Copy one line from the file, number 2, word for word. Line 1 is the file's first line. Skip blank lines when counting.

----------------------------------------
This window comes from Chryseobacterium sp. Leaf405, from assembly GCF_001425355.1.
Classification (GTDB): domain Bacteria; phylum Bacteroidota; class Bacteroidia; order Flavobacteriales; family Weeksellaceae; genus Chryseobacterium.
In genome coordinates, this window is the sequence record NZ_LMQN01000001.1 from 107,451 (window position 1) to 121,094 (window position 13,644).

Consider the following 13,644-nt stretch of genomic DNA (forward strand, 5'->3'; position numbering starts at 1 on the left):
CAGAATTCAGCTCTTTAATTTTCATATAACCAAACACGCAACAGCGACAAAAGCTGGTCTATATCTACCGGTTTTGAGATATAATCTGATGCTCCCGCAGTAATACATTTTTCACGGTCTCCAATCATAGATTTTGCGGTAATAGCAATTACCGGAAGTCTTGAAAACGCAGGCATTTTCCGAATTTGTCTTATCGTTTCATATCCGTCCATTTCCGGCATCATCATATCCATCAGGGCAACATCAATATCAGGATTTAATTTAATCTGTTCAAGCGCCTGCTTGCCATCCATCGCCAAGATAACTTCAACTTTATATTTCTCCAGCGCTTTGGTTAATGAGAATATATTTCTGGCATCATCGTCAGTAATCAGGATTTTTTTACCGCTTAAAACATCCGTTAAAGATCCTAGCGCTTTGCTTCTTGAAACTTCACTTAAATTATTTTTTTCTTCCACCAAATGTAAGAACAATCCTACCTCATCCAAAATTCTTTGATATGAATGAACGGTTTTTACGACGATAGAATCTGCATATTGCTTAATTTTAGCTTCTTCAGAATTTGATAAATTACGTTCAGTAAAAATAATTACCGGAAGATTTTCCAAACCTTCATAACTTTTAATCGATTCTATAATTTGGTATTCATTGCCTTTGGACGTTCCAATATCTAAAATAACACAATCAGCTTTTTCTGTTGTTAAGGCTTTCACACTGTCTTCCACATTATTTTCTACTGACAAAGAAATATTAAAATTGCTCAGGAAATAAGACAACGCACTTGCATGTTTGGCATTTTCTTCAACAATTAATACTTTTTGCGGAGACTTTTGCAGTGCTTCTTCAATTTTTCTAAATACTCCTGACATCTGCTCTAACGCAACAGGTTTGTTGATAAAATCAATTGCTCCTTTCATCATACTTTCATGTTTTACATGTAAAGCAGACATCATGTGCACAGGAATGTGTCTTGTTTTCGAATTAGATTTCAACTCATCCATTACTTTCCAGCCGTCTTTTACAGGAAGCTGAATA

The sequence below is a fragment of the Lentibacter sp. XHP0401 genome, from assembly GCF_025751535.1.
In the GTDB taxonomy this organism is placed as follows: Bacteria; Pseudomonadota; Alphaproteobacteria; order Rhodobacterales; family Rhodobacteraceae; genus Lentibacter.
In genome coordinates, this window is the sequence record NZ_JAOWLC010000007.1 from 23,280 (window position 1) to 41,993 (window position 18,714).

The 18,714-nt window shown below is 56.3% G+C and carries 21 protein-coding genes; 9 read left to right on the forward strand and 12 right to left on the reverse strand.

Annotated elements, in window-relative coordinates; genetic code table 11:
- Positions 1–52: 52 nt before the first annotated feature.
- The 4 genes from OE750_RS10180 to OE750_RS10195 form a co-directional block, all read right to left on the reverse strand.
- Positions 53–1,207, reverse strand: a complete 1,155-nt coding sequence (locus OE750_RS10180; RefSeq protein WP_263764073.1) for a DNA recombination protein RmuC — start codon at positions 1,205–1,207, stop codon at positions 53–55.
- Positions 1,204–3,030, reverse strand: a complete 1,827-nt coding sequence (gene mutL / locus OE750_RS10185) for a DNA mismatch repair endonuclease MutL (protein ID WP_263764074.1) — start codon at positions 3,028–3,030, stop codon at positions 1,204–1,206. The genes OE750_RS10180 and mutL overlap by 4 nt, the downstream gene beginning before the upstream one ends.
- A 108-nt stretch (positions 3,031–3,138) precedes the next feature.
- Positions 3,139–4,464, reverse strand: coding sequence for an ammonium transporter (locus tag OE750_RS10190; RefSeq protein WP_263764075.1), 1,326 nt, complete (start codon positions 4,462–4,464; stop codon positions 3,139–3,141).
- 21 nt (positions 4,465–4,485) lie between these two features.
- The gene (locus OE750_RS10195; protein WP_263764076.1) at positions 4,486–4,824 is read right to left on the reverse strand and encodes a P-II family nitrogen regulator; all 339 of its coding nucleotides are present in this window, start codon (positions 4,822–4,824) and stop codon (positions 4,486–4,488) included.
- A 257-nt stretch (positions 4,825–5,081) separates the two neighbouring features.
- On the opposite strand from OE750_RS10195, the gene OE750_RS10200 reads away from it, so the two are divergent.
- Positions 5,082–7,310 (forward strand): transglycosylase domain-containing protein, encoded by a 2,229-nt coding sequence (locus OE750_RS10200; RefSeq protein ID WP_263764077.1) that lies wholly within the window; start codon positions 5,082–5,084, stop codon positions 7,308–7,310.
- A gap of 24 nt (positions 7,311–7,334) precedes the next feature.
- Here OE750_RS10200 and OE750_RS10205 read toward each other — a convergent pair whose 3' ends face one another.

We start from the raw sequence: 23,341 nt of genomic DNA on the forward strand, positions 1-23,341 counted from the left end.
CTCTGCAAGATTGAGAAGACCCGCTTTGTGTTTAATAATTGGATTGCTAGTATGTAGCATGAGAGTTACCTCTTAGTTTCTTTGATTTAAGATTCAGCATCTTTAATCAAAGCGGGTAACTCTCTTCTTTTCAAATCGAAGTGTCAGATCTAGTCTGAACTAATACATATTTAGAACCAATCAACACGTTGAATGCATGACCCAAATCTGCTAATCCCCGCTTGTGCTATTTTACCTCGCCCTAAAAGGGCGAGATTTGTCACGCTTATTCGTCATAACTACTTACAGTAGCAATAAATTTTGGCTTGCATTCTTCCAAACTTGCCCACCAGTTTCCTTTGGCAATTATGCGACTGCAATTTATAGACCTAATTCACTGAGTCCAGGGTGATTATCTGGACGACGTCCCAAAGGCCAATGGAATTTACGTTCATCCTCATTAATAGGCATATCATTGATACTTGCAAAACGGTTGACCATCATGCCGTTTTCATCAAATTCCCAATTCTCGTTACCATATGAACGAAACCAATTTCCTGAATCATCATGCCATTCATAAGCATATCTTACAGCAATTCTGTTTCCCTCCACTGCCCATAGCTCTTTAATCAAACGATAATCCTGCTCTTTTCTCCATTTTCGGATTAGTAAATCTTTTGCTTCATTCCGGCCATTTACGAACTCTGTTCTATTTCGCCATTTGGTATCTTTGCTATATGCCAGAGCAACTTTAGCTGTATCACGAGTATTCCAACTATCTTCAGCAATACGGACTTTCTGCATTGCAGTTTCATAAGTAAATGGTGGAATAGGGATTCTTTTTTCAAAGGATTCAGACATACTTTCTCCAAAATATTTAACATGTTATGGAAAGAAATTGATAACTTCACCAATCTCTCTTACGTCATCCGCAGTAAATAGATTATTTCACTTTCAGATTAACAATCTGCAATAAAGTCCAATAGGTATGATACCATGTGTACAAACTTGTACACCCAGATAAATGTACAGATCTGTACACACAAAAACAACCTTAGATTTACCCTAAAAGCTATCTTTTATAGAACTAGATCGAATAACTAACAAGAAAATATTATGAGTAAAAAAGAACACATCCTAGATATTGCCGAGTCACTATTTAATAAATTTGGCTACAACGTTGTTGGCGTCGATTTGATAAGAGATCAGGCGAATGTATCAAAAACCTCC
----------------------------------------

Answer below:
Classification (GTDB): domain Bacteria; phylum Bacteroidota; class Bacteroidia; order Flavobacteriales; family Weeksellaceae; genus Chryseobacterium.